34. Situation Ethics Adulterous Woman (Jn. 8:1-11) • Error: God is not “technical” – Jesus released from strictness of God’s law in order to forgive Proof Texts

  35. Not a blanket prohibition against accusing, disciplining, or punishing Notice • Law stated must 3 witnesses (Deut. 17:6; 19:15) • Law stated both man & woman to be executed (Deut. 22:22) • “He who is without sin…cast the first stone” (v. 7)

  36. Discipline commanded (Rom. 16:17; 1 Cor. 5; Gal. 6:1-2; 2 Ths. 3:6,14; Tit. 3:10; 2 Jn. 9-11) • Jesus passed judgment (Matt. 15:14; 23; John 8:44, 55; 9:41) • Jesus enjoined followers to do the same (John 7:24) • Apostles judged (Acts 8:23; 1 Cor. 5:12-13) • Matt. 7:1, 5; cf. John 7:24

  37. Then what did His words mean? Notice • Law stated must 3 witnesses (Deut. 17:6; 19:15) • Law stated both man & woman to be executed (Deut. 22:22) • “He who is without sin…cast the first stone” (v. 7)

  38. Like Paul (Rom. 2:1, 22), exposing hypocrisy, which disqualifies their action (Matt. 7:5 – cf. Gal. 6:1) • They and her adulterous partner conspired this plot • Now, no witnesses, therefore no first stone (Deut. 17:7; cf. John 8:10-11) • “Sin no more” (v. 11)

  39. Therefore: • Jesus avoided the trap - showed respect for the law • He did not break law in order to forgive – this would relegate law to secondary importance (cf. Dt. 6:24;10:13; Psa. 19:7-11; Rom. 7:12) • Jesus only person to comply to Law perfectly (Mt. 5:17; 2 Cor. 5:21; Heb. 4:15)

  40. Situation Ethics Rahab’s lie (Josh. 2:4-6) • Error: Rahab is commended for her lie (Heb. 11:31; Jas. 2:25) Proof Texts

  41. Rahab’s lie is never condoned • Rahab is commended for her obedient faith, in spite of her character flaw • Consider the immoral, pagan culture she was just now leaving • God’s word condemns all lying (Rev. 21:8)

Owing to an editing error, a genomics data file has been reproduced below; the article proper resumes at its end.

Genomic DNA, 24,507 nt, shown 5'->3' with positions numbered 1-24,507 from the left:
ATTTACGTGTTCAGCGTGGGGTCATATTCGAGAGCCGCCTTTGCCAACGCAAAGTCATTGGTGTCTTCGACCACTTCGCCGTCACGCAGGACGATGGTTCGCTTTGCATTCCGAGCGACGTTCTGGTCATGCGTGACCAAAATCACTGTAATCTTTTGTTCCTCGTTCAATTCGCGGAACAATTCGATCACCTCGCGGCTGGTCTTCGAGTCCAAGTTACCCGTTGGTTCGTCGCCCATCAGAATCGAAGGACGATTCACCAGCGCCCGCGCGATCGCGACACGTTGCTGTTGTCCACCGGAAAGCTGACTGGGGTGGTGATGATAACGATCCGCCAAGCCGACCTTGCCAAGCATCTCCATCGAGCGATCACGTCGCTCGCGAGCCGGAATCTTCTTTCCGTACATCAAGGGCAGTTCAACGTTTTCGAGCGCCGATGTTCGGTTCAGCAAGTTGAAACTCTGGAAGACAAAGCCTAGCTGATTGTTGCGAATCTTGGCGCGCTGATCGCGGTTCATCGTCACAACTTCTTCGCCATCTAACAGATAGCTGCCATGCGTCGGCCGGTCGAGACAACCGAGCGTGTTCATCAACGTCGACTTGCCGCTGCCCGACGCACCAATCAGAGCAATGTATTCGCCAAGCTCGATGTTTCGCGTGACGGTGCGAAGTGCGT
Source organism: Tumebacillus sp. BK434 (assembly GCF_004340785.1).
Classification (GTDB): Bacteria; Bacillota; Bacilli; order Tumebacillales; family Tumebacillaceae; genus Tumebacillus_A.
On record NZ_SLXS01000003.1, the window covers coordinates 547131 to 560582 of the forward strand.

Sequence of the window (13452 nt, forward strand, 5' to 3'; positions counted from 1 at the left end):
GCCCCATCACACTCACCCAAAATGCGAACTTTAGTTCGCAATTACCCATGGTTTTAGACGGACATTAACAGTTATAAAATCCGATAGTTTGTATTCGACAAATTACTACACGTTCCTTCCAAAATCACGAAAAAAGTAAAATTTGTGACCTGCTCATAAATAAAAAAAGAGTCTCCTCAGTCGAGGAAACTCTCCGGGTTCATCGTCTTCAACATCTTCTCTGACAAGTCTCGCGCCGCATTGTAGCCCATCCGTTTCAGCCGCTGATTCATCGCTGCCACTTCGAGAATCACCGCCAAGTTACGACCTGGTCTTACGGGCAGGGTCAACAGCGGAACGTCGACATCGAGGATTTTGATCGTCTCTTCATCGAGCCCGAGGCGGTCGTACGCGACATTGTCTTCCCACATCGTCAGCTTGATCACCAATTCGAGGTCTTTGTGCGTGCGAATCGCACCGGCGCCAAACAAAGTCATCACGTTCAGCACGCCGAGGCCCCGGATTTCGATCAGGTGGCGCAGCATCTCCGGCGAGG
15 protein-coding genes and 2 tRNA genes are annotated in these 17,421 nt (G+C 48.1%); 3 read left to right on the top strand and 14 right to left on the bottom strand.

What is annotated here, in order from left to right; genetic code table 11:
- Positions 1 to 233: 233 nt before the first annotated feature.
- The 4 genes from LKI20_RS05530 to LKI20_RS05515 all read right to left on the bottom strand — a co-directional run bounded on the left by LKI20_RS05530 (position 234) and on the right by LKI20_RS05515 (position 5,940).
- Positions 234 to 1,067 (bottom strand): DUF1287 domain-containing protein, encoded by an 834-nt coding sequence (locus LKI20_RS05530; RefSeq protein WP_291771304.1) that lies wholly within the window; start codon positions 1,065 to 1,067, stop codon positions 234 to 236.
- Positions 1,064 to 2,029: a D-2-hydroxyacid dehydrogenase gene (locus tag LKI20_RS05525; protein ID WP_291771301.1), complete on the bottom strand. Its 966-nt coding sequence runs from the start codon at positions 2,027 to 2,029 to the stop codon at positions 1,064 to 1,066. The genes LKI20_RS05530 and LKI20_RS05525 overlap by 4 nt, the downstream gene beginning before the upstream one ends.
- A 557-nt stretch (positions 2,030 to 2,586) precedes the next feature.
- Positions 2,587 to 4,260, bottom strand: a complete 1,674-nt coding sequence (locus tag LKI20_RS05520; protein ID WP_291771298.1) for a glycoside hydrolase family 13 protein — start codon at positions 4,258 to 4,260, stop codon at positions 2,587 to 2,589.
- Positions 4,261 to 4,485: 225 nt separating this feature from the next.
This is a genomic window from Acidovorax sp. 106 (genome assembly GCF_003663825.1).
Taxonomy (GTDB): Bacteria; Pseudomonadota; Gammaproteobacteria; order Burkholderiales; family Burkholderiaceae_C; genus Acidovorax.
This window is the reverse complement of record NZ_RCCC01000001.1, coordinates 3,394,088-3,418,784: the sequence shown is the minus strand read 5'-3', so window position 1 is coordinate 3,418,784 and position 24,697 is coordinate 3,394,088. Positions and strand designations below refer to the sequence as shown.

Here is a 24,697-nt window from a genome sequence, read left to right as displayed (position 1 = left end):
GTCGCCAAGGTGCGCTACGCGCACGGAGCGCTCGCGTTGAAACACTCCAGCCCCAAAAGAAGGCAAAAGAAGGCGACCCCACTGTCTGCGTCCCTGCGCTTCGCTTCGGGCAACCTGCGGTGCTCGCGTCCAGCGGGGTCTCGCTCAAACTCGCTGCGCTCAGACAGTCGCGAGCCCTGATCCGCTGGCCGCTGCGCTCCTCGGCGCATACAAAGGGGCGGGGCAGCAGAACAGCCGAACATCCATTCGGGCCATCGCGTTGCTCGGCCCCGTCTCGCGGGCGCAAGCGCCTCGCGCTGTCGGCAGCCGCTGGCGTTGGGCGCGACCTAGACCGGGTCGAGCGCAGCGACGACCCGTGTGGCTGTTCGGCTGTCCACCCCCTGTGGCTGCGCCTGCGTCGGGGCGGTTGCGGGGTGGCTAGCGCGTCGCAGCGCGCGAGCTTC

42. Situation Ethics The Spirit and Letter of the law (2 Cor. 3:4-18) • Error: • Distinction between letter of the law and spirit of the law • May need to violate the letter, in order to keep the spirit Proof Texts

  43. Notice • This error breeds relaxed attitude toward obedience • See misuse of 2 phrases (vs. 6, 17) • Assume “letter” = command; “spirit” = attitude, feelings – spirit is to over-ride letter • Must consider entire context of 2 Cor. 3

  44. Context: • “letter” = O. T.; “spirit” = N. T. (cf. Rom. 2:29; 7:6) – see chart, p. 18 of outline • O. T. legal system unable to provide ultimate forgiveness • Took Jesus’ death to make life [cleansing of sin] possible • Thus, these verses have nothing to do with “spirit vs. letter” contention

  45. Context: • “letter” = O. T.; “spirit” = N. T. (cf. Rom. 2:29; 7:6) – see chart, p. 18 of outline • O. T. legal system unable to provide ultimate forgiveness • Took Jesus’ death to make life [cleansing of sin] possible • Thus, these verses have nothing to do with “spirit vs. letter” contention See McGarvey article, p. 19 in outline

  46. If use “spirit of law” = attitude, and “letter of law” = obedience to Bible, one can disregard the spirit of law while following the letter of law then • Love includes obedience (Jn. 14:15) – then possible to obey without love, but not vice versa • Thus to say love legitimizing disobedience contradicts Bible

  47. Notice • If use “spirit of law” = attitude, and “letter of law” = obedience to Bible, one can disregard the spirit of law while following the letter of law • Love includes obedience (Jn. 14:15) – then possible to obey without love, but not vice versa • Thus to say love legitimizing disobedience contradicts Bible then See chart, p. 21 in outline

  48. To emphasize one dimension of obedience over the other is to displease God • Examples of those who possessed form without sincerity: • Pharisees (Mt. 23:3) • Ananias & Sapphira (Acts 5:2-4) • Israel (Amos 5:21-24)

  49. Examples of those who possessed sincerity without form: • Paul (Acts 22:3; 23:1) • Cornelius (Acts 10:1f) • Uzzah (2 Sam. 6:6) • Nadab & Abihu (Lev. 10:1-3) • Sabbath breaker (Nu. 15:32-36) • Moses (Nu. 20:11f) • Saul (1 Sam. 13:13f; 15:12f)

  50. O. T. examples are illustrations to not disobey (Rom. 15:4; 1 Cor. 10:11) • Obedient faith is acceptable (Heb. 11; James 2) • Worship in truth (John 4:23f)